Hello, my name is XXXXX XXXXX it is my pleasure to assist you with your question today. firstly can you tell me how long you have been with your employer please
This is the most interesting part for me:
1.3 You will not during your employment or during the Restricted Period without the
prior written consent of the Company, either solely or jointly or in partnership or
association with or as director, manager, agent, employee or representative of or for
any other person, firm, company or other organisation (including, for the avoidance
of doubt, GE/PII Pipeline Solutions, Tuboscope Pipeline Services, N.G.K.S., 3P
Services, Baker Hughes Pipeline Management Group, BJ Process & Pipeline
Services, Lin Scan, TD Williamson, Rontgen Technische Dienst, Analytic Pipe,
Weatherford Pipeline & Speciality Services en SGS) or by way of a joint venture,
directly or indirectly in competition with the Company carry on or be engaged,
employed, concerned or otherwise interested any Restricted Business within the
Restricted Area provided that this clause shall not preclude you from holding any
share or loan capital (not exceeding 3% of the shares or loan capital of the class
concerned for the time being issued) of any company whose shares are listed or
dealt in on a recognised stock exchange.
Ok thank you leave it with me I need to look up a few things and then get my advice ready.I will post back on here when done there is no need to wait and you will receive an email when I have responded.
Ben, that`s great, thank you in advance, if it`s needed I can past the meaning of Restricted Area, Business, Employee and Period, just let me know
Many thanks for your patience. Post-termination restrictive covenants are a rather common occurrence in employment relationships. An employer would want to protect their business from a departing employee's knowledge, business connections, influence over remaining staff, etc. However, a covenant that restricts an employee's post-termination activities will be automatically unenforceable for being in restraint of trade, unless the employer can show that it was there to protect a legitimate business interest and did so in a reasonable way.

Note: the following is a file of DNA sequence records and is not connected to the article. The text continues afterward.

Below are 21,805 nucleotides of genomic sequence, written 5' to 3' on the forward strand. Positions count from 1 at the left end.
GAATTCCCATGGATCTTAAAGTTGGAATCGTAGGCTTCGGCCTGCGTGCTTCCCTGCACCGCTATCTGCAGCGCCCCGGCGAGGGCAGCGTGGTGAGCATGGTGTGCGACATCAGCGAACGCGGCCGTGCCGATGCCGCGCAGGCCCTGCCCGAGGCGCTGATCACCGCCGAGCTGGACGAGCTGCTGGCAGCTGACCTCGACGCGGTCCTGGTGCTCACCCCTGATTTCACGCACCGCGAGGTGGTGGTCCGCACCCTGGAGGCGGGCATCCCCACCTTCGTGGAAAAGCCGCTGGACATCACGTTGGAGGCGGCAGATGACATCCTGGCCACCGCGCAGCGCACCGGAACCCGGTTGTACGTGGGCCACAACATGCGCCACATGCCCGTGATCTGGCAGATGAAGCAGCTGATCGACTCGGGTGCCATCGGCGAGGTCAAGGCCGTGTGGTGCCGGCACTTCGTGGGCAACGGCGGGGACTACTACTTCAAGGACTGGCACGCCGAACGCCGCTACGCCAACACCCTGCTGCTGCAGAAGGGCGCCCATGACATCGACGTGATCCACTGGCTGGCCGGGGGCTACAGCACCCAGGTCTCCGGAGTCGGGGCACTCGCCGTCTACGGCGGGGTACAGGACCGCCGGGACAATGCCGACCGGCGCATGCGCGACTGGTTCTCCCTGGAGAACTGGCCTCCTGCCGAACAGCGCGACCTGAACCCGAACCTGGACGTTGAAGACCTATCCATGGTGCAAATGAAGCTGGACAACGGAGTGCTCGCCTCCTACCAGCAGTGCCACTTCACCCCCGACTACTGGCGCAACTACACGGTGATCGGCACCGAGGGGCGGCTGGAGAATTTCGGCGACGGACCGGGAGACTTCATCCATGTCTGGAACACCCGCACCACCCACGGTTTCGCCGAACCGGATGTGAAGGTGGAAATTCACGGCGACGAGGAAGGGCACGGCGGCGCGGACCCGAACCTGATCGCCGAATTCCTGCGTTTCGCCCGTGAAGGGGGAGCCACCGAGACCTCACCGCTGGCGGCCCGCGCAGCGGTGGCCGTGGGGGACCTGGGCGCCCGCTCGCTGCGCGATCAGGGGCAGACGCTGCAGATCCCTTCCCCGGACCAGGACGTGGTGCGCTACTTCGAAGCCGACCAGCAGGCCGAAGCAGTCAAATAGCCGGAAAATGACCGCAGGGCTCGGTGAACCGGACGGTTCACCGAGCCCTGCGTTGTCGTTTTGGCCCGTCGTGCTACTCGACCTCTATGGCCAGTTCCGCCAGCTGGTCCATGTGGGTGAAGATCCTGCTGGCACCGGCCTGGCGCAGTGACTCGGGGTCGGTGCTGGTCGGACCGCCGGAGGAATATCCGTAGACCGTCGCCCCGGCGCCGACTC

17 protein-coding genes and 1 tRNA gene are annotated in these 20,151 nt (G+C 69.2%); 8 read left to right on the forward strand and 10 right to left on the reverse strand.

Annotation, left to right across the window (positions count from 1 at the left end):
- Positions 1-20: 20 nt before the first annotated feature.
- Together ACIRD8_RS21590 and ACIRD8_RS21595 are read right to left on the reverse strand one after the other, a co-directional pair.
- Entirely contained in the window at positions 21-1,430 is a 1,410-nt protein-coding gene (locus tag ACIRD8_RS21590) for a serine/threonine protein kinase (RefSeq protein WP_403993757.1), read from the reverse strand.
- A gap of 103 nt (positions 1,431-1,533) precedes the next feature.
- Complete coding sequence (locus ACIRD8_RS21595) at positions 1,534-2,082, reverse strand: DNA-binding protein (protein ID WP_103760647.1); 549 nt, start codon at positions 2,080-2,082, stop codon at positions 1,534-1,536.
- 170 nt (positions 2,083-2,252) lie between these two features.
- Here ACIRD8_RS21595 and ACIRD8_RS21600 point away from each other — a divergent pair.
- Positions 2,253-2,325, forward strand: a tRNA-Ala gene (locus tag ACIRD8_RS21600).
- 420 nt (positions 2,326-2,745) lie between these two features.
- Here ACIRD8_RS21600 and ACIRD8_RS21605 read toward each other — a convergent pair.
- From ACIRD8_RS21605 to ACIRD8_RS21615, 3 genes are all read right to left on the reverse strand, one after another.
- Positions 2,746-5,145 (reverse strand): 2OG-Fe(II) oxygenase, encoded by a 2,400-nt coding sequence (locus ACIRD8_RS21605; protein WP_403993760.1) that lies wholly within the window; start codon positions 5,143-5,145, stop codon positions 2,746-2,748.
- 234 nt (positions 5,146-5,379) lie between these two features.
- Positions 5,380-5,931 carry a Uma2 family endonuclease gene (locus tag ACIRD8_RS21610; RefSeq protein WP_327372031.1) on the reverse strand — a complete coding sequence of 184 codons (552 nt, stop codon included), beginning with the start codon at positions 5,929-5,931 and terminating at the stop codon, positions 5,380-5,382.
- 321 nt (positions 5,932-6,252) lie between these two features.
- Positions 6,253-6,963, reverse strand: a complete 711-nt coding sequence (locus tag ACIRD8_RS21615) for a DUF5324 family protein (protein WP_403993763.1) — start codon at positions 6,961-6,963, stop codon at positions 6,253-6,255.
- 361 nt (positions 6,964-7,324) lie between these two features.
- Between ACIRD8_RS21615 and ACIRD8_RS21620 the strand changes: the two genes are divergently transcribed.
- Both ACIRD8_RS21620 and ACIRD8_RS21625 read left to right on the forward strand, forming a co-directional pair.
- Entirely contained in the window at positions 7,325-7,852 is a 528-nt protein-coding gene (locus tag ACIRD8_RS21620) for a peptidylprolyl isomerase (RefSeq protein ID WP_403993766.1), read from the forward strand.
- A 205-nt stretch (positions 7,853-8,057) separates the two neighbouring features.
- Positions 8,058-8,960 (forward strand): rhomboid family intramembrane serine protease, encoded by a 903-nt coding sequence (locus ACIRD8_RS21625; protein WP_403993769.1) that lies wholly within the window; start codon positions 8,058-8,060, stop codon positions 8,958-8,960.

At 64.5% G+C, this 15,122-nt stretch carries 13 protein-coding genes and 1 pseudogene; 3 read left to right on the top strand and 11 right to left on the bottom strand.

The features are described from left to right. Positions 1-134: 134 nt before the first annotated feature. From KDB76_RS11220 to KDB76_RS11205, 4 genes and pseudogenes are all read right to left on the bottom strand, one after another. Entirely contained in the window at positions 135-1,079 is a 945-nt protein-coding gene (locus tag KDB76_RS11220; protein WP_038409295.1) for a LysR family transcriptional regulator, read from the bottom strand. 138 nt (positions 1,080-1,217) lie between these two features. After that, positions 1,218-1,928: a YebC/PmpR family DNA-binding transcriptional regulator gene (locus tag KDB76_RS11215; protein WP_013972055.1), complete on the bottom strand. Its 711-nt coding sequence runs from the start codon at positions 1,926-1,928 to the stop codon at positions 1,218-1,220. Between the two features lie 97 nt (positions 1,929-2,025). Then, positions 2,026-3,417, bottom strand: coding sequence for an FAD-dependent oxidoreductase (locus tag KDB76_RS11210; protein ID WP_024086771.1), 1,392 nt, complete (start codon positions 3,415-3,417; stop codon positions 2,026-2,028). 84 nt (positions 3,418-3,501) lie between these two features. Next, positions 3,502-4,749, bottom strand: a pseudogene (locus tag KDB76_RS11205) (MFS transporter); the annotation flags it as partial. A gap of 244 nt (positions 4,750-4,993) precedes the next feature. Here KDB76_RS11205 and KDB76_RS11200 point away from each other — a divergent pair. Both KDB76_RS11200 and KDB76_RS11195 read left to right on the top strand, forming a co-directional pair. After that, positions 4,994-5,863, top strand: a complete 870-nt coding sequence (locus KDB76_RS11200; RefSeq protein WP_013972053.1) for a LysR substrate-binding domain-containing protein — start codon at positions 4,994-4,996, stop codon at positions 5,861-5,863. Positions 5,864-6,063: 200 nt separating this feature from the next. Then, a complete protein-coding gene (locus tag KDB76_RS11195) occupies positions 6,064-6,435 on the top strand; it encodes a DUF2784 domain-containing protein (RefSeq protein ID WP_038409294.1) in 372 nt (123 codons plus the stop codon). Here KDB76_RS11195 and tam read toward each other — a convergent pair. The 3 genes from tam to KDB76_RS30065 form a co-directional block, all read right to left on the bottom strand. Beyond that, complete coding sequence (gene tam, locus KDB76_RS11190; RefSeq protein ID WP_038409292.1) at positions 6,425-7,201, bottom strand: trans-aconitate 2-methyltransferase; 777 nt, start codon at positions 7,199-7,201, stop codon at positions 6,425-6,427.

Legitimate business interests (LBIs) are commonly accepted to include:
An employer cannot apply a restrictive covenant just to stop someone competing with their business, but it can seek to stop that person using or damaging their LBIs by using a reasonably drafted covenant.
Non-competition covenants prevent an employee from working with a competing business or setting up to work in competition with their ex-employer. Such general restrictions are seen as a restraint of trade and will be difficult to enforce. They will only be seen as reasonable if in the process of working in competition, the employee uses trade secrets or sensitive confidential information belonging to their ex-employer, or their influence over clients is so great that such a restriction is necessary. The length of the restriction and its geographical coverage will also be relevant. So if they are simply preventing you from working for a competitor when you will not be infringing on their LBIs in any way and adversely influence their business, it is unlikely that such a restriction would be enforceable or fair.
Whilst restrictive covenants are mainly used as a scare tactic by employers, if an employee has acted in breach of a covenant and the employer is intent on pursuing the matter further they can do so. The following are potential outcomes if the employer takes legal action:
As you can see there are no hard and fast rules on restrictive covenants. Whether a specific restriction is enforceable will always depend on the individual circumstances, the interest being protected and whether it has been reasonably drafted. The above principles are what the courts will consider when deciding whether a restriction is going to be legally enforceable. It should give you a good idea of what to look for in your situation and decide what the chances of this being pursued further are.
Hello, I see you have accessed and read my answer to your query. Please let me know if this has answered your original question or if you need me to clarify anything else for you in relation to this? I just need to know whether to close the question or not? Thanks
Ben, thank you for your answer, please close the question. Thank you.
Will do, many thanks and all the best